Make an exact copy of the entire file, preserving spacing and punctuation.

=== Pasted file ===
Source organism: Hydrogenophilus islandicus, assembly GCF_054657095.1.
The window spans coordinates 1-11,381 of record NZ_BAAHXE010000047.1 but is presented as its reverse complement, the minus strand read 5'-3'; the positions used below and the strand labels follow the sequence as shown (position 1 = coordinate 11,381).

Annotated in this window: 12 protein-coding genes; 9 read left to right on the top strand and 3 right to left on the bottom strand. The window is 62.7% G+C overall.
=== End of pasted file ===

Source organism: Hydrogenophilus islandicus, assembly GCF_054657095.1.
The window spans coordinates 1-11,381 of record NZ_BAAHXE010000047.1 but is presented as its reverse complement, the minus strand read 5'-3'; the positions used below and the strand labels follow the sequence as shown (position 1 = coordinate 11,381).

Annotated in this window: 12 protein-coding genes; 9 read left to right on the top strand and 3 right to left on the bottom strand. The window is 62.7% G+C overall.